Misery in society, and Christian Hope

Rublev Trinity: Angels at MamreI popped in to say being gay is cool on an Orthodox blog, and was treated to two long and considered comments from the host, AR. Her comments cover nearly four pages of A4. So what is it you get, for being Christian?  Heaven, obviously, which is Wonderful. You have to die first, but you could take the Heaven and the dying as figurative, too.

You get discipline. Deferring gratification has been worthwhile since farming started, and that takes discipline. Avoiding instant gratification is a good way of practising, though the temptation is to enjoy it: you get a rosy glow when you do your ascetic thing, and that rosy glow gives, well, instant gratification.

You get The Unity of the Faith. Through Obedience to a standard outside myself, I find myself in a community which agrees with me, in which Jesus Christ is the lover of my soul and in which God has set the parameters of that community. The obedience continues in an unbroken line from Christ and the Apostles, and before that through the faithful Hebrew community, so we are still the One body that wrote the Scriptures.

Because we are one with them, agreeing with them, we have the assurance of being Right: they, and we, agree, and how can two billion Christians be wrong?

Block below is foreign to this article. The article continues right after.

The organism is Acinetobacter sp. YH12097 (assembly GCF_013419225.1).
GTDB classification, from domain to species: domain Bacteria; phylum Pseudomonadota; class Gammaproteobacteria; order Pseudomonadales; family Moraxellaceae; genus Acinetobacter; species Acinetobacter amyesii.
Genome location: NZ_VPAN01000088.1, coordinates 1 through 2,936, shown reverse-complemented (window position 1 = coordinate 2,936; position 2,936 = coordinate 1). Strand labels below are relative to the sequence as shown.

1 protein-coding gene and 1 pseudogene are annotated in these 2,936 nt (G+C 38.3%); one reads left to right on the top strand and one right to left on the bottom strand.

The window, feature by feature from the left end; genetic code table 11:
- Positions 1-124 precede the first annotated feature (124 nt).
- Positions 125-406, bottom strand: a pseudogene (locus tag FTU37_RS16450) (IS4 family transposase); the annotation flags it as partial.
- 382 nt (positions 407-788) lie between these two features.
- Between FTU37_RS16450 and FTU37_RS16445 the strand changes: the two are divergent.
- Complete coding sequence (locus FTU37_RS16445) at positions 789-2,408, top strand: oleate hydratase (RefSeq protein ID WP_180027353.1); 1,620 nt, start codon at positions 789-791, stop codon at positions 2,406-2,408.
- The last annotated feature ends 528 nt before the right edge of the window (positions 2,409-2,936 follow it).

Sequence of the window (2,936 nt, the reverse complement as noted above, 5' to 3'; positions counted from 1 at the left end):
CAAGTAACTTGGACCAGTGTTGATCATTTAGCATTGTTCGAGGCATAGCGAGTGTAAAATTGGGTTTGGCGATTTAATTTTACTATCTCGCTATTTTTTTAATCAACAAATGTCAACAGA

Against this, there is the abnormal life people lead today, detached from the experience of nature, and assailed by sexualised images of both sexes, The "iconic" "Hello Boys" imageand surrounded by stories- all those television dramas- which invite us to submerge in the subjective feelings of an individual.

So. Through obedience and discipline I would join a Community bathed in the love of God, bringing joy on Earth and hereafter, and escape from illusory joys and hellish jabberings.

What do I have instead?

The search for a truth which I cannot know. We know in part, and we prophesy in part. The faith that I, like all God made, am “very good”. The search for an individual relationship with God. You know that every single hair on my head is numbered, God knit me together- me personally- in my mother’s womb: why would my individual hairs have value, but not my individual thoughts?

I have a post-modern Christianity of feelings rather than doctrines, but it uses my full rational mind as well. In the Bible I see a growth of understanding of God, from the God that demands Abraham’s first born son to the God that gives God’s own. We have not fully entered the spirit of that new paradigm.

AR knows her Church is right because of all those who have submitted to it, and I know that all those who disagree with me are as right as I am. That frees me to connect with the wisdom of all of humanity, writhing in its birth pains, in a state of becoming, growing towards wisdom. I have my faith, and always the possibility is that I am wrong, and the horror of that possible wrongness grows.

I have faith enough.

2 thoughts on “Misery in society, and Christian Hope

  1. Who am I? A hypocrite before others,
    And before myself a contemptibly
    woebegone weakling?
    Who am I? They mock me, these lonely
    questions of mine.
    Whoever I am, thou knowest, O God, I am

    –Dietrich Bonhoeffer


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